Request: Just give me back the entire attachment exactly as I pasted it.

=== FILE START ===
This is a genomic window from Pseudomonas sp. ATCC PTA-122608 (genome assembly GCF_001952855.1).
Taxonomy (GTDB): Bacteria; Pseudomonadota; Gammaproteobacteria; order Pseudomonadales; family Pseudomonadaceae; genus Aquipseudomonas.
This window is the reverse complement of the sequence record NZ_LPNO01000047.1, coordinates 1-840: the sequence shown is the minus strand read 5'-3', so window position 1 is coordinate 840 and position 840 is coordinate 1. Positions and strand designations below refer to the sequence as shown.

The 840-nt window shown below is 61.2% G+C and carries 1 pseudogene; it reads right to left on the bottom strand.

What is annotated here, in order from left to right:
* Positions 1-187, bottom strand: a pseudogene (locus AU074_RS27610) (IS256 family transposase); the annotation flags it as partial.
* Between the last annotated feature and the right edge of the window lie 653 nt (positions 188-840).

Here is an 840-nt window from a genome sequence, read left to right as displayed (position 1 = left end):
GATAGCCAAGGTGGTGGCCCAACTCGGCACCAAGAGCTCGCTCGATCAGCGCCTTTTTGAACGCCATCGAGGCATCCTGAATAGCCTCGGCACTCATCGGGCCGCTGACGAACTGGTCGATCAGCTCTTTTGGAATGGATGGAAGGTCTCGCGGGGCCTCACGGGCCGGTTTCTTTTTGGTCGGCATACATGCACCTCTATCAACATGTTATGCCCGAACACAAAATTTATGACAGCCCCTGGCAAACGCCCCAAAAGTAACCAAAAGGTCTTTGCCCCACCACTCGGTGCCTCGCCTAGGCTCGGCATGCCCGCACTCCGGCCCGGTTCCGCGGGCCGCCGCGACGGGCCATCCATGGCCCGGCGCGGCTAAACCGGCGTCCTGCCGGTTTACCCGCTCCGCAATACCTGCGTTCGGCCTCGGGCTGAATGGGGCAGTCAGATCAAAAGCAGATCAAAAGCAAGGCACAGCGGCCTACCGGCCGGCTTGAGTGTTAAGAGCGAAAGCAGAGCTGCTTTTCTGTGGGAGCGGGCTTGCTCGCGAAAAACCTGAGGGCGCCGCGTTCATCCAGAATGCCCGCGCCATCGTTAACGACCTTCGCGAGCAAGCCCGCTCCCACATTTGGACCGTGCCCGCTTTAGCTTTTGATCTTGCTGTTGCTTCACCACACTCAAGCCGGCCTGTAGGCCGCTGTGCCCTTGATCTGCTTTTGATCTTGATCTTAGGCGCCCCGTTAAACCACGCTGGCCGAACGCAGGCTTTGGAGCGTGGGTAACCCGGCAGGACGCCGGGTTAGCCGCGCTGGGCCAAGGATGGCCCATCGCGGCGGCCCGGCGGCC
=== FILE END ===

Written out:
This is a genomic window from Pseudomonas sp. ATCC PTA-122608 (genome assembly GCF_001952855.1).
Taxonomy (GTDB): Bacteria; Pseudomonadota; Gammaproteobacteria; order Pseudomonadales; family Pseudomonadaceae; genus Aquipseudomonas.
This window is the reverse complement of the sequence record NZ_LPNO01000047.1, coordinates 1-840: the sequence shown is the minus strand read 5'-3', so window position 1 is coordinate 840 and position 840 is coordinate 1. Positions and strand designations below refer to the sequence as shown.

The 840-nt window shown below is 61.2% G+C and carries 1 pseudogene; it reads right to left on the bottom strand.

What is annotated here, in order from left to right:
* Positions 1-187, bottom strand: a pseudogene (locus AU074_RS27610) (IS256 family transposase); the annotation flags it as partial.
* Between the last annotated feature and the right edge of the window lie 653 nt (positions 188-840).

Here is an 840-nt window from a genome sequence, read left to right as displayed (position 1 = left end):
GATAGCCAAGGTGGTGGCCCAACTCGGCACCAAGAGCTCGCTCGATCAGCGCCTTTTTGAACGCCATCGAGGCATCCTGAATAGCCTCGGCACTCATCGGGCCGCTGACGAACTGGTCGATCAGCTCTTTTGGAATGGATGGAAGGTCTCGCGGGGCCTCACGGGCCGGTTTCTTTTTGGTCGGCATACATGCACCTCTATCAACATGTTATGCCCGAACACAAAATTTATGACAGCCCCTGGCAAACGCCCCAAAAGTAACCAAAAGGTCTTTGCCCCACCACTCGGTGCCTCGCCTAGGCTCGGCATGCCCGCACTCCGGCCCGGTTCCGCGGGCCGCCGCGACGGGCCATCCATGGCCCGGCGCGGCTAAACCGGCGTCCTGCCGGTTTACCCGCTCCGCAATACCTGCGTTCGGCCTCGGGCTGAATGGGGCAGTCAGATCAAAAGCAGATCAAAAGCAAGGCACAGCGGCCTACCGGCCGGCTTGAGTGTTAAGAGCGAAAGCAGAGCTGCTTTTCTGTGGGAGCGGGCTTGCTCGCGAAAAACCTGAGGGCGCCGCGTTCATCCAGAATGCCCGCGCCATCGTTAACGACCTTCGCGAGCAAGCCCGCTCCCACATTTGGACCGTGCCCGCTTTAGCTTTTGATCTTGCTGTTGCTTCACCACACTCAAGCCGGCCTGTAGGCCGCTGTGCCCTTGATCTGCTTTTGATCTTGATCTTAGGCGCCCCGTTAAACCACGCTGGCCGAACGCAGGCTTTGGAGCGTGGGTAACCCGGCAGGACGCCGGGTTAGCCGCGCTGGGCCAAGGATGGCCCATCGCGGCGGCCCGGCGGCC